For the oenophile: Local Wine Events (worldwide)

Set out much like London app Dojo (another very good app for those looking for things to do and food to eat around London), Local Wine Events is a comprehensive What’s On page for all things wine-related. A quick scroll through the listings in my area shows sake tasting, mystery wine evenings and talks on just about every major wine-producing country, all within a five mile radius and taking place in the next month.


And if you attend a discussion on Tuscan wine and get a taste for it, there’s even a section listing exclusive ‘wine and food getaways’.


For the one who wants the inside scoop: Where Chefs Eat (worldwide)

Keen foodies may already know the hefty guidebook of the same name – now the makers of Where Chefs Eat have compressed the 7,000 recommendations into app form. It may seem steep to charge £10.99, but for those who would rather rely on the recommendations of Yotam Ottolenghi, Jason Atherton and Stephen Harris over an anonymous TripAdvisor post with multiple spelling mistakes, it’s a worthy investment.


Organised into useful categories such as breakfast, late night, regular neighbourhood, bargain, high end and worth the travel, the app gives professional chef recommendations spanning all price ranges and cuisines for over 70 different countries.


For the G&T enthusiast - Ginventory (worldwide)

We all know by now that this country drinks a fair bit of gin. And with ever-increasing demand comes an ever-increasing variety. Last year 54 gin distilleries opened in the UK, bringing the total to 326. So, when presented with an entire shelf of gin to choose from at the pub (even Wetherspoon’s has a rather impressive ‘gin palace’), how do you make a decision without resorting to answering “uh, what would you recommend”?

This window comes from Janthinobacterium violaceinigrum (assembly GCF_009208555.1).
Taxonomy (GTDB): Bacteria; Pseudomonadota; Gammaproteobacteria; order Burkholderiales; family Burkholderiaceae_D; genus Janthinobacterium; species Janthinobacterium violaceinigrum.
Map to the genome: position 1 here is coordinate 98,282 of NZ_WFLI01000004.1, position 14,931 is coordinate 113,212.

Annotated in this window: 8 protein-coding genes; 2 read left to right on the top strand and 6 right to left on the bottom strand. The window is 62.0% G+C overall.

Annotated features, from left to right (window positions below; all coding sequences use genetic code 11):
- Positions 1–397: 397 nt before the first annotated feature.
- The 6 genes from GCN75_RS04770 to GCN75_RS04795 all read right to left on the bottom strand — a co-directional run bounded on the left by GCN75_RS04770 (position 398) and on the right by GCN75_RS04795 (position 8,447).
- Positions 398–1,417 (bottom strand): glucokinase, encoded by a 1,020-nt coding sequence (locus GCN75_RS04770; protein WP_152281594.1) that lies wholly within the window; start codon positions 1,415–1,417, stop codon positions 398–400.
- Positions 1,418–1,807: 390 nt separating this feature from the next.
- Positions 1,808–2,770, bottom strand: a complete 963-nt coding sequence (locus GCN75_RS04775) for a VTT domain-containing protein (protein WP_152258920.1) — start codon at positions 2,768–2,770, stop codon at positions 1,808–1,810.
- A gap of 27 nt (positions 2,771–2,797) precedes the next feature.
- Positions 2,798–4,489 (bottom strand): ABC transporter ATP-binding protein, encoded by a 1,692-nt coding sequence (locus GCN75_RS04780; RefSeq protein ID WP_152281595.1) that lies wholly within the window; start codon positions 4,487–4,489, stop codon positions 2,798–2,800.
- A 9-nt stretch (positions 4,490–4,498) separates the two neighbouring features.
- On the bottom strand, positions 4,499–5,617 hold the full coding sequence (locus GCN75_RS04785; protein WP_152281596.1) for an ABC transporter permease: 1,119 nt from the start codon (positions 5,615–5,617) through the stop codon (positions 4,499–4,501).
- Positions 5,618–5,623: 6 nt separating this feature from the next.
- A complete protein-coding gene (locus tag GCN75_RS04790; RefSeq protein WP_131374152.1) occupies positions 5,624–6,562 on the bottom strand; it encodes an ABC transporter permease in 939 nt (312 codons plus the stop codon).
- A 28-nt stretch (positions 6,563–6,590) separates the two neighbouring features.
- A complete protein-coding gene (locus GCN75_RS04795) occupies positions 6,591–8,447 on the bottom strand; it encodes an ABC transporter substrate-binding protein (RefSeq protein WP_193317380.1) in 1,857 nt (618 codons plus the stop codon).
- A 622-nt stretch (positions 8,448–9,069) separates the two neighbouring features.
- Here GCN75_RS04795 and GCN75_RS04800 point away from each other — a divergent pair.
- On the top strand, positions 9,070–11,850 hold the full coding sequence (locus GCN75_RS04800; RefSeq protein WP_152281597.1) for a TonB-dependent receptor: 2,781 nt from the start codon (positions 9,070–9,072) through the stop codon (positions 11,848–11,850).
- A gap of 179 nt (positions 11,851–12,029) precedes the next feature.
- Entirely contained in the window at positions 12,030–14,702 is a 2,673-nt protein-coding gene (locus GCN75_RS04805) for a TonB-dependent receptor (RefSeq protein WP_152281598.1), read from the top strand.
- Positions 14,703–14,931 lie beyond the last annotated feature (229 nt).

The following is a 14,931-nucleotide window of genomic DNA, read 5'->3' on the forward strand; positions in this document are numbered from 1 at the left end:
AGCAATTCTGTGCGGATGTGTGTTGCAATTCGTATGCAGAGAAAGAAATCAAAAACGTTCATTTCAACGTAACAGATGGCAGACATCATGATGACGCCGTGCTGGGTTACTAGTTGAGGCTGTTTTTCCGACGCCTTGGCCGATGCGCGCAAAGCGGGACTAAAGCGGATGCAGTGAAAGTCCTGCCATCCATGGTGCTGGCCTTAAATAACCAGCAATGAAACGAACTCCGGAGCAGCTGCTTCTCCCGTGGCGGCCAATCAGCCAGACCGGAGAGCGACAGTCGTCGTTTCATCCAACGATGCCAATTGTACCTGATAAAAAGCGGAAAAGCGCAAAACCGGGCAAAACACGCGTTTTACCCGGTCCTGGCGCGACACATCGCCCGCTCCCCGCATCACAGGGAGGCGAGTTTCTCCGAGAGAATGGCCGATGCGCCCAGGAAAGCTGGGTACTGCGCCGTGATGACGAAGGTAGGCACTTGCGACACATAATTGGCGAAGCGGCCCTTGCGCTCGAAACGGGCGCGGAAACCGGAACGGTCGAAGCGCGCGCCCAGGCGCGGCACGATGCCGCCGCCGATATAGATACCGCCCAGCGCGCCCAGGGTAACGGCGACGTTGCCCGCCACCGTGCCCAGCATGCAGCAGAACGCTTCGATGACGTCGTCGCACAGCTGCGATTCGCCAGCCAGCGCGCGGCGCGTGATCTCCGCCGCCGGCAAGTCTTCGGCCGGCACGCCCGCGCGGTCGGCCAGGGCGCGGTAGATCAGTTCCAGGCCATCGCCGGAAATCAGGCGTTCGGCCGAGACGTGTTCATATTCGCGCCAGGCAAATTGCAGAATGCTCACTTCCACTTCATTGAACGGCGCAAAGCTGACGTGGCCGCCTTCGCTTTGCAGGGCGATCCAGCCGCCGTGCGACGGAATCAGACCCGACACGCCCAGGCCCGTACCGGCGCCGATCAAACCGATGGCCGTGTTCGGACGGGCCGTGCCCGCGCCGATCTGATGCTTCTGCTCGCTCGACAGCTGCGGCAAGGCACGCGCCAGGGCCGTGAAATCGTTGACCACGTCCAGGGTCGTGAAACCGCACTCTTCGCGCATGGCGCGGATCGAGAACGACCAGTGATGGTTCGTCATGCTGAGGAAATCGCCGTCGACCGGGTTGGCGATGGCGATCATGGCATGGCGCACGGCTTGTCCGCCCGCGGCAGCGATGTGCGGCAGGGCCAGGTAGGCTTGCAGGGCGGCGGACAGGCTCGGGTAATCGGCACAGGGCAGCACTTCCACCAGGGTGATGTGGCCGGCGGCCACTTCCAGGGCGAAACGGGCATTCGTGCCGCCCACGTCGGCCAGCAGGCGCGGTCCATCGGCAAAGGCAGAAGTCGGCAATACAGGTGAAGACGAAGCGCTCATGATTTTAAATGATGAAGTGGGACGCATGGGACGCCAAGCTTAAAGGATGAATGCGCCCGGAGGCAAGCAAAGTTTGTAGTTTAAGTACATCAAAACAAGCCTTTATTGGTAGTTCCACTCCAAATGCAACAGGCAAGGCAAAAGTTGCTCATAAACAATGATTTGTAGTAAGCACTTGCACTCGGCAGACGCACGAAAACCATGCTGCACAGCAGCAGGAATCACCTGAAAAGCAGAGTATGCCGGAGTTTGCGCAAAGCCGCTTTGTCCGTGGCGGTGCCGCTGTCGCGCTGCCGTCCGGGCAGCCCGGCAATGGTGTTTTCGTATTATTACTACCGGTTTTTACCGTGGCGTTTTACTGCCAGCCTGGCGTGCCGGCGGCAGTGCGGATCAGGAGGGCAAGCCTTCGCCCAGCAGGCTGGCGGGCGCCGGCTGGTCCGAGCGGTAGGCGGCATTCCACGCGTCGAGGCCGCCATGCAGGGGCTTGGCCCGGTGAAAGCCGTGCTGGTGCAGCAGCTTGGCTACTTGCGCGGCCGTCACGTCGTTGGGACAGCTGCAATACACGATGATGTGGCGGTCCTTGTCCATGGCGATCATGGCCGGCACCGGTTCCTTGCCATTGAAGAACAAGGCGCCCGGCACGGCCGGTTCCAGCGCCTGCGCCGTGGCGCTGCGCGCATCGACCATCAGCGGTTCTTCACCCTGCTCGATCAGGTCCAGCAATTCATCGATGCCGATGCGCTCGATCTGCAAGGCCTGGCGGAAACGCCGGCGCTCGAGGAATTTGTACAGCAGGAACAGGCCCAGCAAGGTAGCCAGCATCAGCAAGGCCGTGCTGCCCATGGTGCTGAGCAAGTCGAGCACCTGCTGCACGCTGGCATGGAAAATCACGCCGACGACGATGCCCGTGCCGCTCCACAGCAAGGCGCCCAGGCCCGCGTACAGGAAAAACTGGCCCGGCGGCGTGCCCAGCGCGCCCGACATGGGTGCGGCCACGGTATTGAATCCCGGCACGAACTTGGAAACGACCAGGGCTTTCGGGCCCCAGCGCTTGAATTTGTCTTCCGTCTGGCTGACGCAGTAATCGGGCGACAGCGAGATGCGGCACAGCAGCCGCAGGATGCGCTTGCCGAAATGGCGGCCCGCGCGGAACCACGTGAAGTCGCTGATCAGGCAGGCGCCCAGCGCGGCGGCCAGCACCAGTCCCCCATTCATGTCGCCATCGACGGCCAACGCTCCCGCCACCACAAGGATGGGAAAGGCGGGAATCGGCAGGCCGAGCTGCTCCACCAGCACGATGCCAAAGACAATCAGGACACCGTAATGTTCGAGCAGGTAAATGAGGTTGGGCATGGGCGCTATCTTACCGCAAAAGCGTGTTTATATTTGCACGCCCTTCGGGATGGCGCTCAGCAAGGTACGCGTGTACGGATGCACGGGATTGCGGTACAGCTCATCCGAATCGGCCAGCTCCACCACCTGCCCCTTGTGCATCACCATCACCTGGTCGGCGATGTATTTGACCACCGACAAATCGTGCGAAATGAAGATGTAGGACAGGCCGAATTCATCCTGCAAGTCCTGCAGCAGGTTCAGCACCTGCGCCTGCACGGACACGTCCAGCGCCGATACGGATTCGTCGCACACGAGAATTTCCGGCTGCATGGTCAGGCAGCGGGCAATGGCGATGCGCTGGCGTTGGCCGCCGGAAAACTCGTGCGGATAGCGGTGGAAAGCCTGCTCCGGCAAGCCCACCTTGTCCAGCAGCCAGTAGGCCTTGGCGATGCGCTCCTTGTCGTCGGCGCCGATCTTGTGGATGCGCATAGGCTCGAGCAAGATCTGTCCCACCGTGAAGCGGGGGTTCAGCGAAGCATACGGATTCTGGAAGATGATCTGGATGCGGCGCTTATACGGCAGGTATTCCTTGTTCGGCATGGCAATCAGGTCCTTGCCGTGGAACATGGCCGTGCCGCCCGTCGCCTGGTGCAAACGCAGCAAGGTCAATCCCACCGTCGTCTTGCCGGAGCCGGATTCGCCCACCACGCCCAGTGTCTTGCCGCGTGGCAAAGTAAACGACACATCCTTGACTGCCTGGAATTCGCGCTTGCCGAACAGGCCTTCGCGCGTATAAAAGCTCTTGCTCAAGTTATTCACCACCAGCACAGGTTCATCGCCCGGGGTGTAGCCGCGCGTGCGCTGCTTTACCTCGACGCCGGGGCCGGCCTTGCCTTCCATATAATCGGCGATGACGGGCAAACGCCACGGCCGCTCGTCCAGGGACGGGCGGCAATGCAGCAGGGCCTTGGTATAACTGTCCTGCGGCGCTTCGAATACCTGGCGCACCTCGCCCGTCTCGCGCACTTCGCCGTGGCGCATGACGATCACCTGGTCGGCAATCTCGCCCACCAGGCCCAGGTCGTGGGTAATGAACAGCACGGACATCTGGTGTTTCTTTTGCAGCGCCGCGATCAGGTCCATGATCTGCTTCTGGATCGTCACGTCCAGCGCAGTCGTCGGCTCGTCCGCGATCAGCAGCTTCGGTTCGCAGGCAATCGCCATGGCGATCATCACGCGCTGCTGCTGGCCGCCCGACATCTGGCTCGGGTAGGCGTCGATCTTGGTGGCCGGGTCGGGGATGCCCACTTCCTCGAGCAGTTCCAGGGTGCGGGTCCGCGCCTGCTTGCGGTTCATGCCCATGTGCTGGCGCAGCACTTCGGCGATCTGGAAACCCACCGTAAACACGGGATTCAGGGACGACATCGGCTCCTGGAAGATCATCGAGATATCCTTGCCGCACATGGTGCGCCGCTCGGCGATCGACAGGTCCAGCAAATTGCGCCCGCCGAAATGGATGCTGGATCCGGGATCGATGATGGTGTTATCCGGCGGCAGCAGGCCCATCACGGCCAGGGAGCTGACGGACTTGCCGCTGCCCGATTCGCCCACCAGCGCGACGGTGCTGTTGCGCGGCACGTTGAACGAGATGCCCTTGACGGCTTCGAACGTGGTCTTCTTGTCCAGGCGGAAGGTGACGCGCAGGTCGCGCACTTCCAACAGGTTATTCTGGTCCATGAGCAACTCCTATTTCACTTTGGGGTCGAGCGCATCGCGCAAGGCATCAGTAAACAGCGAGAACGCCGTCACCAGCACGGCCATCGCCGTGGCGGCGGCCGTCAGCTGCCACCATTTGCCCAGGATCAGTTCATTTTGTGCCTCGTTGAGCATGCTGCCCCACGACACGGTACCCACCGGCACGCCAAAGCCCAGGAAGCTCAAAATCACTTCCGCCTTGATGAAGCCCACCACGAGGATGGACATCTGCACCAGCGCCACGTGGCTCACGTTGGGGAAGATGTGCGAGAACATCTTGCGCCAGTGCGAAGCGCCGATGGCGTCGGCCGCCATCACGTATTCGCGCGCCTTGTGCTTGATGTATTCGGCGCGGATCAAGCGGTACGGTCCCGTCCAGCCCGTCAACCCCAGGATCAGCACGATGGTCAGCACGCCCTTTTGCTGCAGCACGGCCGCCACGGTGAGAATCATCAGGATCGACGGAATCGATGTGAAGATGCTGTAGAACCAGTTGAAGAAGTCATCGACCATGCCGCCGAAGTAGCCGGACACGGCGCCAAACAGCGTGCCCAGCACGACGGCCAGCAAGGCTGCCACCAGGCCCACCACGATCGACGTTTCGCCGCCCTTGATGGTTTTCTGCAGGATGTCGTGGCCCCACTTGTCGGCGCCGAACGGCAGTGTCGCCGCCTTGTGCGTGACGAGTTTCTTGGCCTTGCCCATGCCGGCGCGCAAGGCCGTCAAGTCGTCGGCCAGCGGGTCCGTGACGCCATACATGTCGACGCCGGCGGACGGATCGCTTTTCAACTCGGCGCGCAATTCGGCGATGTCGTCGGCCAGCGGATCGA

Allow me to introduce Ginventory, an aesthetically pleasing and very easy to use app from Belgium that provides ratings and descriptions of over 5,000 gins, pairing them with over 400 tonics and 200 potential garnishes. I tested it out with a bottle of Bloom Gin that has been sitting on my desk since Christmas and, lo and behold, I’m told I should be drinking it with Fentimans tonic water or rose lemonade, and garnished with a strawberry or violet. Not sure if the 'Spoons on Bakers Street can satisfy this demand, but it’s a fun app and useful for the serious G&T drinker.


For the ethical eater: Too Good To Go (nationwide)

For anyone wishing to do their bit to tackle the 10 million tonnes of food that goes to waste each year, Too Good To Go is a fantastic way of getting a cheap meal that would otherwise go in the bin.


Too Good To Go have partnered up with 1,381 food stores around the country to take their surplus and waste food and pass it on to the consumer at a discount price. Simply log on, type in your area and browse what food is up for grabs. You might get a mixed bag of pastries available to collect at midday, or a selection of sandwiches bound for the dustbin at 5pm from your local deli – pickup times are decided by the food outlet, but if you can’t make one of the time slots, there will likely be something else available for collecting at the time you’re after.